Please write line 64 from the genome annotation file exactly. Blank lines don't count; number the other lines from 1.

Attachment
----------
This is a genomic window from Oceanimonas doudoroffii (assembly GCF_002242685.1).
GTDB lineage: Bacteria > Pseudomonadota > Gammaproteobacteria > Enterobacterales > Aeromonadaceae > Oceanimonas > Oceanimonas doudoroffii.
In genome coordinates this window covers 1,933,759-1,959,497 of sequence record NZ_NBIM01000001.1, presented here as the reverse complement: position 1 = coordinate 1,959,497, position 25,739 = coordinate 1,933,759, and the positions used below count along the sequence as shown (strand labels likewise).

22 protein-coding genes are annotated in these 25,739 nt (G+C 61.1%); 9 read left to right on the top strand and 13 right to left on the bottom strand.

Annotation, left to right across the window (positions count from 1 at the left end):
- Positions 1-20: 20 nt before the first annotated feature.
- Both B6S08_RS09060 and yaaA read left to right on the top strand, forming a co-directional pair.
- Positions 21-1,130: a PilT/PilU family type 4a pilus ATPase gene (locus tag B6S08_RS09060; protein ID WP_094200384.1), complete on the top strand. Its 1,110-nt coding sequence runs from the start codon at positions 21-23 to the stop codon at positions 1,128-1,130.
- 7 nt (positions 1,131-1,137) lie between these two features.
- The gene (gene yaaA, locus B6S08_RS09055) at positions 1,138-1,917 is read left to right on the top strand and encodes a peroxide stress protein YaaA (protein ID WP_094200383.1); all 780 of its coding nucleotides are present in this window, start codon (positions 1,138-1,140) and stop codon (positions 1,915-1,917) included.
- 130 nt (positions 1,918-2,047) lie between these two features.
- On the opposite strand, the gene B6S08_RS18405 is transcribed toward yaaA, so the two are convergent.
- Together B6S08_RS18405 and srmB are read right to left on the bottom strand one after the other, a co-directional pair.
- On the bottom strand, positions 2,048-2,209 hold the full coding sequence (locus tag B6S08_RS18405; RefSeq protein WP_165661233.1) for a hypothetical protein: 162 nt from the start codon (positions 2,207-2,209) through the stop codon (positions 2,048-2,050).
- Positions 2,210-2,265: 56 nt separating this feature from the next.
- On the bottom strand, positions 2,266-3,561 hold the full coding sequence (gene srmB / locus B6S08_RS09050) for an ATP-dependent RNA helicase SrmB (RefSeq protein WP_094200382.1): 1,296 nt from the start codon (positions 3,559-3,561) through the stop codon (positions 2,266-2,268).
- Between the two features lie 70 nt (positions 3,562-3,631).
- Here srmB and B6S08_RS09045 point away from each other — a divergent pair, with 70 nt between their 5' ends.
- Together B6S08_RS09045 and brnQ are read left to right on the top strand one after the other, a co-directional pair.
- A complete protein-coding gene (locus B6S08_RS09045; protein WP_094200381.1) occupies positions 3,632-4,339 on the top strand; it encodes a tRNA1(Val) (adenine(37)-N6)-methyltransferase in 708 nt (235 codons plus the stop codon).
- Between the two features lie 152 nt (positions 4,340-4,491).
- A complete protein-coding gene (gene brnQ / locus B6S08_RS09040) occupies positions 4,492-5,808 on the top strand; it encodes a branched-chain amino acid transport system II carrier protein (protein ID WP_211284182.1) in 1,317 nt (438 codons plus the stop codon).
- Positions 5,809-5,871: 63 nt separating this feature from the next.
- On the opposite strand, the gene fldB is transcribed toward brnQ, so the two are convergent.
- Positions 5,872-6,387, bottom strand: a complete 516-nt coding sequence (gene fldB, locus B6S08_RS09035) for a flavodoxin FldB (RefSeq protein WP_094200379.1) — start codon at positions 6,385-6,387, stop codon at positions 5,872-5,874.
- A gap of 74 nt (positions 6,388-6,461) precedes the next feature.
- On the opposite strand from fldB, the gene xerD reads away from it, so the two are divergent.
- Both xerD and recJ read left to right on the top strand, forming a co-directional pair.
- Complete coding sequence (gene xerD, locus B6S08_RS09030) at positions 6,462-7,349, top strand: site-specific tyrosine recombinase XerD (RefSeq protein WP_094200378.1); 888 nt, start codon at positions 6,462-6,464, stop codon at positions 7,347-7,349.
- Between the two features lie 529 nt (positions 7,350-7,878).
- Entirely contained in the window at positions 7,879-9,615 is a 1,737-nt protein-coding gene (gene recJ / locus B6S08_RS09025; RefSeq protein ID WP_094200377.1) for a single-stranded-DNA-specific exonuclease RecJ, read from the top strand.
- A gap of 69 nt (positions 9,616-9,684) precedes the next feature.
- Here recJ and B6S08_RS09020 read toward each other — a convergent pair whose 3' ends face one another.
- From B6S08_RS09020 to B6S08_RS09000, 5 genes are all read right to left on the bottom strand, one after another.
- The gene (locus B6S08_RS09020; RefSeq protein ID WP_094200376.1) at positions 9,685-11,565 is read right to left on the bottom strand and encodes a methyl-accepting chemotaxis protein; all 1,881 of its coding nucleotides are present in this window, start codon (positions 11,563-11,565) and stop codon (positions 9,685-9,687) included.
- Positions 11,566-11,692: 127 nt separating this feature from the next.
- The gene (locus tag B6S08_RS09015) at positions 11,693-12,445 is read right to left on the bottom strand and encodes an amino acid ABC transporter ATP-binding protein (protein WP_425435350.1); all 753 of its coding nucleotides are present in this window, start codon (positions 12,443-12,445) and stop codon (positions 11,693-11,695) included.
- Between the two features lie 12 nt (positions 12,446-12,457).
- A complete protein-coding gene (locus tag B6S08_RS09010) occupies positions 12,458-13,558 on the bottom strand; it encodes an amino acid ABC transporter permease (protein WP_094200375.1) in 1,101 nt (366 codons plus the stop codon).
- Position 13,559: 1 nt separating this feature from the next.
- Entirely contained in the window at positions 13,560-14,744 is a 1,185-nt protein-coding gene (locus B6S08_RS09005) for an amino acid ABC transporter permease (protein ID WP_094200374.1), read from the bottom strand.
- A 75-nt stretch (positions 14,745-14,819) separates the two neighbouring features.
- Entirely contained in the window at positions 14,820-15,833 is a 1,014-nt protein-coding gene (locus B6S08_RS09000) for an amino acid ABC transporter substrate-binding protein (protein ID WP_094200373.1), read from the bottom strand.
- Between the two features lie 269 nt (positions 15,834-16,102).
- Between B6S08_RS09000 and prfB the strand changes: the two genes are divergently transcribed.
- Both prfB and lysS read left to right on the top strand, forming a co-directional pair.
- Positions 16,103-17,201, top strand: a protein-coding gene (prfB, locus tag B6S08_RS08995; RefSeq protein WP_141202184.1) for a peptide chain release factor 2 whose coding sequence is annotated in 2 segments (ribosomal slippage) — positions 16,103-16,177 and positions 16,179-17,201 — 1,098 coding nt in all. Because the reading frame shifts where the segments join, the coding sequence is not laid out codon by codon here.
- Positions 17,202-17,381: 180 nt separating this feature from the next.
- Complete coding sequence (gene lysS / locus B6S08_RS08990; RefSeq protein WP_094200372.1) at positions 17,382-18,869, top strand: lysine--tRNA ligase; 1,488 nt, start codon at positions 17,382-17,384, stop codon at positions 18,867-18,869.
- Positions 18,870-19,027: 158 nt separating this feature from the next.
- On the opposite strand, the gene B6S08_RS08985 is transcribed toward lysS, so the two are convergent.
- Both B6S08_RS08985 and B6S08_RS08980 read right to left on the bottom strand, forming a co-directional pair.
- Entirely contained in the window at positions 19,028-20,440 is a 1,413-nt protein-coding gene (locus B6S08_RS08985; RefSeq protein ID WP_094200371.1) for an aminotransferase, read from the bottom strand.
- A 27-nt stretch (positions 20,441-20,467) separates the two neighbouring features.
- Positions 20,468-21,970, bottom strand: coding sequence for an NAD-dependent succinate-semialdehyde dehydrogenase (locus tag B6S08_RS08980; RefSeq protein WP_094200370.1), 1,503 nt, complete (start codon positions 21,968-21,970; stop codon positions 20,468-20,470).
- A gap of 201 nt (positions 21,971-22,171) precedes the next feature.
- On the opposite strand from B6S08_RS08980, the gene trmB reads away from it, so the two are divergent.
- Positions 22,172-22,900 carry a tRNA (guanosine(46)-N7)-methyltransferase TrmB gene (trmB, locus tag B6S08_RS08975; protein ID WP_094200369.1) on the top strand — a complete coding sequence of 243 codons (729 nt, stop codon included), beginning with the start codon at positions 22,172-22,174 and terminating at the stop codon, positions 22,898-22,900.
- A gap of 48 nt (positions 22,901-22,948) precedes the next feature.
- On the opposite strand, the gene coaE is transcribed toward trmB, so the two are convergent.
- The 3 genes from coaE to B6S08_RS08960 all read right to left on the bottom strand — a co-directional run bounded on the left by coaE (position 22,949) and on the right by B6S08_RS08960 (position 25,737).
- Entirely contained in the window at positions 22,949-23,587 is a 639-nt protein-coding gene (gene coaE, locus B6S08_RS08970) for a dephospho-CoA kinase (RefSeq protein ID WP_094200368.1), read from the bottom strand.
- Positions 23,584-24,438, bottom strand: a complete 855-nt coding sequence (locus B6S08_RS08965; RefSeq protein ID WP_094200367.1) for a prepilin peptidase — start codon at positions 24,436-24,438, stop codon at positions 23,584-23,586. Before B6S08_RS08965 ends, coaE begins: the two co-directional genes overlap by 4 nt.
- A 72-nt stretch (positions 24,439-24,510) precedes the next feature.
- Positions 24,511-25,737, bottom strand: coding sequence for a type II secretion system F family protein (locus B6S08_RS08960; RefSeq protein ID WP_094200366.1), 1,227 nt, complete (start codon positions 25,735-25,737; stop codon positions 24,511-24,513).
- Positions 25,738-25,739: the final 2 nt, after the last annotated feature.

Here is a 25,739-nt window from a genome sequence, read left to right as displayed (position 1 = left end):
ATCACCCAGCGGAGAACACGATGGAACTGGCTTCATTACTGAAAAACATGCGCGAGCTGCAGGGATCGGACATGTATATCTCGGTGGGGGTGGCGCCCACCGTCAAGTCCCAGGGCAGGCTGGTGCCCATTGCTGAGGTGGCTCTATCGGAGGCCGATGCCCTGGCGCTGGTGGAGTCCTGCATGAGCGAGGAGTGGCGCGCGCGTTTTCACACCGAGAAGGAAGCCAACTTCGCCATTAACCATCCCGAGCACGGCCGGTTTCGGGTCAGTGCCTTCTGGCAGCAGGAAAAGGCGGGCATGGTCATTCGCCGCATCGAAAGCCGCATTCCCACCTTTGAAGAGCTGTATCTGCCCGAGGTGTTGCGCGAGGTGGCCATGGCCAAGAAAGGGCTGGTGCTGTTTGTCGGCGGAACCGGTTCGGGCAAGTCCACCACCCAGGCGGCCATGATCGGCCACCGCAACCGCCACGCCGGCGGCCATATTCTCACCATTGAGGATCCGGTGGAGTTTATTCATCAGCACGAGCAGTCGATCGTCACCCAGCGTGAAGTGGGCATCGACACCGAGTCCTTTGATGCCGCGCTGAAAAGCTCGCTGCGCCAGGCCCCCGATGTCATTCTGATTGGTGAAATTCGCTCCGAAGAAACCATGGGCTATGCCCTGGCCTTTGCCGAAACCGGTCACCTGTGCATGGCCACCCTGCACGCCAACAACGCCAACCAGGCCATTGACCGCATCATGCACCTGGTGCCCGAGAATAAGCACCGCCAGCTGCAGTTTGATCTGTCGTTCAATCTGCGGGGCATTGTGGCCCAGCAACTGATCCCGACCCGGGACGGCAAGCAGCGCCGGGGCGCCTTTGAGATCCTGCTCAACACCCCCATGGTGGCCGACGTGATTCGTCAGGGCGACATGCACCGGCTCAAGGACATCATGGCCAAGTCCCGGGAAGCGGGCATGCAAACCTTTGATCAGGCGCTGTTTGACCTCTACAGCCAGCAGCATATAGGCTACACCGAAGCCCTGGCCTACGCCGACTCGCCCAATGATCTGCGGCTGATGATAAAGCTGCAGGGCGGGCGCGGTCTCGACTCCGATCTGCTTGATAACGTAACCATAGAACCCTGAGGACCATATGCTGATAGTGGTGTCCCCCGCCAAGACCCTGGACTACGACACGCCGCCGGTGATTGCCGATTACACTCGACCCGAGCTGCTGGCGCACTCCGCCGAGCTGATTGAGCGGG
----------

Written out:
- A 72-nt stretch (positions 24,439-24,510) precedes the next feature.